• “Bruce Lee: The Early Years” featurette
  • “Bruce Lee vs. Peter Thomas” featurette
  • The Legacy of the Dragon documentary
  • “Bruce Lee Remembered” featurette
  • The Grandmaster and the Dragon documentary
  • Trailers, TV spots, and radio spots
  • Essay by critic Jeff Chang
  • DistributorThe Criterion Collection
    Release DateJuly 14, 2020

    COMMENTS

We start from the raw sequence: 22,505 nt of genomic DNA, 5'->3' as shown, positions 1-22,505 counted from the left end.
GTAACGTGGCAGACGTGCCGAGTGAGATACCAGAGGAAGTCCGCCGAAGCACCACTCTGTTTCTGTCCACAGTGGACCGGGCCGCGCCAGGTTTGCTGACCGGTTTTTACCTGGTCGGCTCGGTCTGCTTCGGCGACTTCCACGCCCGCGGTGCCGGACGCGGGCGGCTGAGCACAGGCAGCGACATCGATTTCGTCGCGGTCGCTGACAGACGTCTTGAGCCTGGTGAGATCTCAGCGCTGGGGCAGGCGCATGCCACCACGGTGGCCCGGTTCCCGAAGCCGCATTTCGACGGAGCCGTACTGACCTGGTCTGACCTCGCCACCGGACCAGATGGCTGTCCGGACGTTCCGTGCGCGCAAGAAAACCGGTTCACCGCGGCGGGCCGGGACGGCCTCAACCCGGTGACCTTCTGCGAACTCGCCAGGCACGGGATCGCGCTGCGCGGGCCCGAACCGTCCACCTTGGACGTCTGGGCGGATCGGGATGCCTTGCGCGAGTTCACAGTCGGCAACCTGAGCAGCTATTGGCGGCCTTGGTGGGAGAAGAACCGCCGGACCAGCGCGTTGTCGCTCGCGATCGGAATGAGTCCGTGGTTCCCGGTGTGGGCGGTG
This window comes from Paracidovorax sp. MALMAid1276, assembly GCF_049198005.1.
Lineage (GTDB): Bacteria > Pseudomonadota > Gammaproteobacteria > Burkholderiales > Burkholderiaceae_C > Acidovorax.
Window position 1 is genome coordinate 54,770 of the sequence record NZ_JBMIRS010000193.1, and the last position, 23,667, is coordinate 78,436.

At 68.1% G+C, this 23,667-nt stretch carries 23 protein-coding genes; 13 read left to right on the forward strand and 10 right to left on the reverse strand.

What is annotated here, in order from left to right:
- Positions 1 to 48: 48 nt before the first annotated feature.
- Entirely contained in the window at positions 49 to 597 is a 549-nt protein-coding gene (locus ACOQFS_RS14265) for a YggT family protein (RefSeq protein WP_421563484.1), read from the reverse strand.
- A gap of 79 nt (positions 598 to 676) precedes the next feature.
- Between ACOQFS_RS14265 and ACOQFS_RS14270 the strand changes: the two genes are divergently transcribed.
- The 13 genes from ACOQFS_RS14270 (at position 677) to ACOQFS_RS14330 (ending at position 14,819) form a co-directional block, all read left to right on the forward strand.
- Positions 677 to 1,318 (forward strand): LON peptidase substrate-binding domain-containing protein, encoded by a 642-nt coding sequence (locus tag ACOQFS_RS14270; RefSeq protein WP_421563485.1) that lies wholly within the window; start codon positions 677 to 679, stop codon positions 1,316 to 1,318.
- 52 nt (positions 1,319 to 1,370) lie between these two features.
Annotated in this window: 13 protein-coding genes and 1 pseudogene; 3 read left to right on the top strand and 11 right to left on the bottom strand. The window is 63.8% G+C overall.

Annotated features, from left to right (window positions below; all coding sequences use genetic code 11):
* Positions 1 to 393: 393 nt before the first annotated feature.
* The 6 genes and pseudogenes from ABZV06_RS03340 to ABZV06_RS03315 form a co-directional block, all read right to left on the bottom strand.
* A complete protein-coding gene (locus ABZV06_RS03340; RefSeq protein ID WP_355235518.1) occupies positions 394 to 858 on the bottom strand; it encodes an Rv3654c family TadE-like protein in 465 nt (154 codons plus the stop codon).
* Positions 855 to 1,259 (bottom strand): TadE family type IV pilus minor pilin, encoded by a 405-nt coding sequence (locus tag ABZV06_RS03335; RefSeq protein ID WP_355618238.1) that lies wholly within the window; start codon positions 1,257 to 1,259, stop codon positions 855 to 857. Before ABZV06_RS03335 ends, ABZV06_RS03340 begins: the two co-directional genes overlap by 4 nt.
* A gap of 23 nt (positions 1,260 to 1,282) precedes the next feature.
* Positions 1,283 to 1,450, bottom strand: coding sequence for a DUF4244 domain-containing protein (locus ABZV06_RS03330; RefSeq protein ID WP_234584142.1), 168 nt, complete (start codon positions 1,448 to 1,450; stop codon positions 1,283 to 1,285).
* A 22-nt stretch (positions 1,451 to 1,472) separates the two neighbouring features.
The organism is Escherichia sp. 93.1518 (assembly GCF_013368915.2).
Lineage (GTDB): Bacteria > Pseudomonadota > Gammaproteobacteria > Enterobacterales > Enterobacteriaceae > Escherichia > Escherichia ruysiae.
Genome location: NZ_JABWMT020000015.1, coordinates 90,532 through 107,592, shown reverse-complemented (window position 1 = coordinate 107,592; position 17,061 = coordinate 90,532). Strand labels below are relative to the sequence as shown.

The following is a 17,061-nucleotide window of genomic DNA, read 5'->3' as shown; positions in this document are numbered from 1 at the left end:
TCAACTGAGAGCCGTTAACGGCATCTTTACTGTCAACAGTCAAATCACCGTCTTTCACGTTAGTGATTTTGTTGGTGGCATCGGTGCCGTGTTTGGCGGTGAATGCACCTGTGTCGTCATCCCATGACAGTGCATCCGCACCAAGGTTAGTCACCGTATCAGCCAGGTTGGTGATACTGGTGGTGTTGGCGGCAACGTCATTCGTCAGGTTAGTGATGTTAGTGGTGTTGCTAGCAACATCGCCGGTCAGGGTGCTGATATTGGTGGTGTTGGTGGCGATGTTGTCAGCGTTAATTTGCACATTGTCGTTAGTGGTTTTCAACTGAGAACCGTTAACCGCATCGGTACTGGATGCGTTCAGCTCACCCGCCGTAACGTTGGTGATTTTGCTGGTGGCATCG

It may be hard to believe, but this is the first time all five of Bruce Lee’s starring vehicles have been collected into a single Blu-ray package, and Criterion has pulled out all the stops, giving us new high-definition transfers of all five films and hours upon hours of supplements that should keep even the most ravenous Bruce Lee fan satiated. Let’s start with the presentation of the films themselves: They were all transferred and restored in 4K, with the exception of the theatrical version of Enter the Dragon, which was done in 2K. The Big Boss and Fist of Fury were transferred from the original 35mm camera negatives, although the latter used a 35mm interpositive for the opening credits. The Way of the Dragon and Game of Death were transferred from 35mm internegatives, and Enter the Dragon was scanned from a 35mm interpositive. All of the films look better than they ever have on home video, as the new high-def transfers bring out additional levels of detail and texture that were missing in previous editions, as well as improved color timing that results in more natural looking flesh tones and stronger color saturation. Digital restoration has the films looking virtually flawless, with very few instances of dirt and wear. All in all, the films look great. The soundtracks were transferred from a variety of sources (including from materials held by a number of unnamed collectors), and while many of them (especially the early films) are certainly lacking in technical polish, they are reflective of the original aural experience and should be understood as such.